“Don’t be a quitter. Ever.” When you are young (and restless), this is unsolicited advice that’s handed out to you by those who believe they have more experience of the world. There might even be considerable truth in that claim; there is a sense of triumph when we surmount a problem at work or in domestic life with our resilience and grit. If only life was about a promising beginning and a happy ending! It’s navigating the curves in between that defines the person or the professional one will eventually become. And when you find yourself constantly faced with one challenge after the other, the nature of which isn’t drastically different because nothing really is changing around you, the sense of triumph takes a backseat. Instead, you end up feeling as though you were Sisyphus, who, in Greek mythology, was cursed with carrying a boulder up the hill only for it to fall down, and the action be repeated again and again.
It’s hard to imagine Sisyphus happy. Injected with copious amounts of idealism, most of us begin our careers thinking that we will either reach the top or will fade into oblivion. No one prepares us for the limbo in between — the knowledge that you may have a lot to offer but are either burnt out wearing too many hats or have realised that the organisation cannot accommodate your robust dreams. This does not mean that the organisation alone is at fault — the real problem is that the idea of working hard, as opposed to working smart, has been needlessly romanticised in our collective imagination.
By no stretch of the imagination is quiet quitting — in other words, mentally checking out of work and getting by doing bare minimum — a term that inspires confidence about the future we think we ought to inherit. But before I dismiss it altogether, I remain curious about why young professionals may have reached this point in the first place. Prior to the pandemic, we viewed workaholism with rose-tinted glasses. I still remember when, in my formative years, a friend advised me, “The only honest relationship you will ever have is with your work.” We believed that going above and beyond the remit will fetch us rewards. What many forgot in the process is how there was a life that was also passing us by — children growing up to find their place in the world, spouses coming to terms with your absence and parents whose health deteriorated enough to be unable to make new memories with you. Ambition-fuelled workaholism cannot account for these losses.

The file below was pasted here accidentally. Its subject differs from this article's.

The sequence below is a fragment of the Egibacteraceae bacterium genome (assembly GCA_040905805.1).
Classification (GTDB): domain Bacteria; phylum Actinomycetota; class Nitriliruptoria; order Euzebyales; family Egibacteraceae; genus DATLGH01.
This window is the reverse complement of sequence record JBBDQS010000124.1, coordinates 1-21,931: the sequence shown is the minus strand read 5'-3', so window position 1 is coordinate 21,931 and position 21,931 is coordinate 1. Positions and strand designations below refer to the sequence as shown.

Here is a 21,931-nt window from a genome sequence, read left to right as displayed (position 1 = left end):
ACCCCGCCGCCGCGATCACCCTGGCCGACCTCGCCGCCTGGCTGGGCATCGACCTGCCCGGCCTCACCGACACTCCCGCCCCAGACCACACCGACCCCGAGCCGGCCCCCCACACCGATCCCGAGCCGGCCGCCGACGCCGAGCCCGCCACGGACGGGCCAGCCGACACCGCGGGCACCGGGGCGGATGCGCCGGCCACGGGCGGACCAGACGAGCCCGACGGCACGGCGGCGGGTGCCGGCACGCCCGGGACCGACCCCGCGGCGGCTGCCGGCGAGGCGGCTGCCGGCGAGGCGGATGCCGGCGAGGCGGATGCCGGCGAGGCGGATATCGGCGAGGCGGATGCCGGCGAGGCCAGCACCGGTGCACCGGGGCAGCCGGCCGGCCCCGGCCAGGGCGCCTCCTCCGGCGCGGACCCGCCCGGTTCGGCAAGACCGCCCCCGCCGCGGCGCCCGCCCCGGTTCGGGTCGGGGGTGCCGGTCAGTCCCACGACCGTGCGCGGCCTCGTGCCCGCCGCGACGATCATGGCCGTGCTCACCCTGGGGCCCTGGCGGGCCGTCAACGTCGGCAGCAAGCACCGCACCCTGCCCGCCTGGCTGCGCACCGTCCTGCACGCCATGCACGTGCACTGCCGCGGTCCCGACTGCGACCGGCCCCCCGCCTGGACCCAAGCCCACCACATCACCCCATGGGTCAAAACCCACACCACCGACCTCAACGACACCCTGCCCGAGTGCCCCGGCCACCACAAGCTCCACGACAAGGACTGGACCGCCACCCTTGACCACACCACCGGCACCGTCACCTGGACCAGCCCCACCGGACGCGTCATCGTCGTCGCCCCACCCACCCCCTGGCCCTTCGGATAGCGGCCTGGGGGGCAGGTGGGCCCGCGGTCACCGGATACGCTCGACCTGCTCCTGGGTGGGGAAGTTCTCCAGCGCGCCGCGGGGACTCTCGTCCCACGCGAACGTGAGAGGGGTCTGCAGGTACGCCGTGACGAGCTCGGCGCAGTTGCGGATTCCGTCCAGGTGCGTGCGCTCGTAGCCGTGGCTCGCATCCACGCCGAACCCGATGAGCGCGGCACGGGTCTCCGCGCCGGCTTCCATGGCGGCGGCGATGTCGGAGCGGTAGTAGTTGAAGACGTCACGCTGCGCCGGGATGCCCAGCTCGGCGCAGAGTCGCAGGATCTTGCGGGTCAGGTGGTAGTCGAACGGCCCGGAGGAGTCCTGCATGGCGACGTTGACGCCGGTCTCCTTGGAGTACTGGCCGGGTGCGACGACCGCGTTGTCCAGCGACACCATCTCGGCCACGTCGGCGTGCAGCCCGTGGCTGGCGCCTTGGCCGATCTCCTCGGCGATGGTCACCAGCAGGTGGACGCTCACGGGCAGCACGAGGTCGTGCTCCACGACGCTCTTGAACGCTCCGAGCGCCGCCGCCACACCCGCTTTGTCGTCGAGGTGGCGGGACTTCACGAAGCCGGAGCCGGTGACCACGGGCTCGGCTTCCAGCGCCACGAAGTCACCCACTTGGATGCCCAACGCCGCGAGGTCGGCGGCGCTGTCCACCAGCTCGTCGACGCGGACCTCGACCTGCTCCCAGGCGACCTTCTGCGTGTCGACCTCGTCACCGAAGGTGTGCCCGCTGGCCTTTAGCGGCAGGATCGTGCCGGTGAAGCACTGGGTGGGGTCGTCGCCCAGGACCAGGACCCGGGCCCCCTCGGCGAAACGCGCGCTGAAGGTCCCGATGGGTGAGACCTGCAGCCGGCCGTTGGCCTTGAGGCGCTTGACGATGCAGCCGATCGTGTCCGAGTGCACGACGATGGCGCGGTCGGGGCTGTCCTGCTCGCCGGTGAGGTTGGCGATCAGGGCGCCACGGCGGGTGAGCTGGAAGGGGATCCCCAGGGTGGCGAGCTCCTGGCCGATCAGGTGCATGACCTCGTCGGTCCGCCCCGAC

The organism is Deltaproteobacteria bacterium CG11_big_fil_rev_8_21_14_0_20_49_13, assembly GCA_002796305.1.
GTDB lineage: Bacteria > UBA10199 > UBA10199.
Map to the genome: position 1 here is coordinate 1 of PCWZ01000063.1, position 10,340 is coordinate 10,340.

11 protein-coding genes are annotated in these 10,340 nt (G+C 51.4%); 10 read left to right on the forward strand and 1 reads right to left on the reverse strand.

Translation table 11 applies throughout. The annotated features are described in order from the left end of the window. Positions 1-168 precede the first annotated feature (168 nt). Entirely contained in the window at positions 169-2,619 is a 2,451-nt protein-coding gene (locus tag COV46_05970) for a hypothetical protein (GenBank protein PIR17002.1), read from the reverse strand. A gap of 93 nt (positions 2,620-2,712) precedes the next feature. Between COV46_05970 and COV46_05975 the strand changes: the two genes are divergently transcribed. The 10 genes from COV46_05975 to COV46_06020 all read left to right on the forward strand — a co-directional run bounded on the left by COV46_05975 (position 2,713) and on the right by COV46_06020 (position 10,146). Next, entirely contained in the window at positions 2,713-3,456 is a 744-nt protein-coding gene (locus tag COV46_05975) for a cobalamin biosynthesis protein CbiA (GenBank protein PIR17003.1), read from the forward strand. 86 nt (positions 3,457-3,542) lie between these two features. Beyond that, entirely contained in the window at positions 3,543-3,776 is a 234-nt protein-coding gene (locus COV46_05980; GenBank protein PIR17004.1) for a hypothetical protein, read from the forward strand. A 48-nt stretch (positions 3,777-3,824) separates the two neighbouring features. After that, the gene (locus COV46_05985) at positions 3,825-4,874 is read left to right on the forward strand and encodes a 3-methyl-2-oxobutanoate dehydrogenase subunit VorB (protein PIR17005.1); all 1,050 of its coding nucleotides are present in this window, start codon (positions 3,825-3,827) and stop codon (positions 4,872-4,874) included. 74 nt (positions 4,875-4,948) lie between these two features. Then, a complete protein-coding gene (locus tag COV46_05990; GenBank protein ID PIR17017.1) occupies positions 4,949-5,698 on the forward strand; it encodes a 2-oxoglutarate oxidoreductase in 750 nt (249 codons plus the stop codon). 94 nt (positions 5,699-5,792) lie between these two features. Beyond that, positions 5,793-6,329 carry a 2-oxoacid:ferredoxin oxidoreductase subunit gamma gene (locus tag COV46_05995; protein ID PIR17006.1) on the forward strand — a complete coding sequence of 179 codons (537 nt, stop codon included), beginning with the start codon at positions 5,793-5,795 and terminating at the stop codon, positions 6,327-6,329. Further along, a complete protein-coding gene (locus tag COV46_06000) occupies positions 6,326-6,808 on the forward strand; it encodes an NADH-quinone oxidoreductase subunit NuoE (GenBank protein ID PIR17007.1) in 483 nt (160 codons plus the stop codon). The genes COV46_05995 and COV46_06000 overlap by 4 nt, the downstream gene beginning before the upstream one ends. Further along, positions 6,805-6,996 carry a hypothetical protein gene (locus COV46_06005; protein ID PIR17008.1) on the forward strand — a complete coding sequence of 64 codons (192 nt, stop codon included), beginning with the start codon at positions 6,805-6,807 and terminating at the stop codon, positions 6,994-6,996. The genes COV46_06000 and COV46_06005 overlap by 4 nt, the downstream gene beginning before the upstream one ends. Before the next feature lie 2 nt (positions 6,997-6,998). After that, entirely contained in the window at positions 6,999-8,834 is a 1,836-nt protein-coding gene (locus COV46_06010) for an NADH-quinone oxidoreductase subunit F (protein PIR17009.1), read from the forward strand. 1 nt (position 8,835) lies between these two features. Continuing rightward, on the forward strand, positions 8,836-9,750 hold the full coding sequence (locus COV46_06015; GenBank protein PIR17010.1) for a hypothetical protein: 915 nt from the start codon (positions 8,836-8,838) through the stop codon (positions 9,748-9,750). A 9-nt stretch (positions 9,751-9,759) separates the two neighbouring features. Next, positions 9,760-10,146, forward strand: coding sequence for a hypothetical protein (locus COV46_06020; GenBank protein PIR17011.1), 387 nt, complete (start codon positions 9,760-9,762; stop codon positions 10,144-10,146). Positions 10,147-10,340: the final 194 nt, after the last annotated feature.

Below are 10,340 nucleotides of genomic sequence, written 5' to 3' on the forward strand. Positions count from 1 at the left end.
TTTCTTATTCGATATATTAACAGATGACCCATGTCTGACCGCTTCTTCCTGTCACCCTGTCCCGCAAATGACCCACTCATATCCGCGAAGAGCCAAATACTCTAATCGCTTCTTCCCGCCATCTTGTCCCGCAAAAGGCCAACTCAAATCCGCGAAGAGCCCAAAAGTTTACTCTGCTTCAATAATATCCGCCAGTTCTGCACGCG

Quiet quitters are not people who have given up on their jobs, they have given up on their dream. They are misfits in a professional milieu that has increasingly begun to fall back on hustling in order to advance one’s career. They are also people who do not feel the need to advertise their talents time and again to seek validation in companies where they have already proved themselves. They may have also realised that if these companies are happy availing only 50 per cent of their talent, they need not really give in a 100. The rest can be judiciously utilised in honing another talent.
We are not our work. And neither are we just parents, daughters, children, husbands or wives. We are a sum total of all our experiences in life, of which work is one aspect. When we subtract everything else, only to keep one engine running, we sell ourselves short. Before dismissing it altogether, just consider this: quiet quitting could be about reorganising life on your own terms, not someone else’s. - firstname.lastname@example.org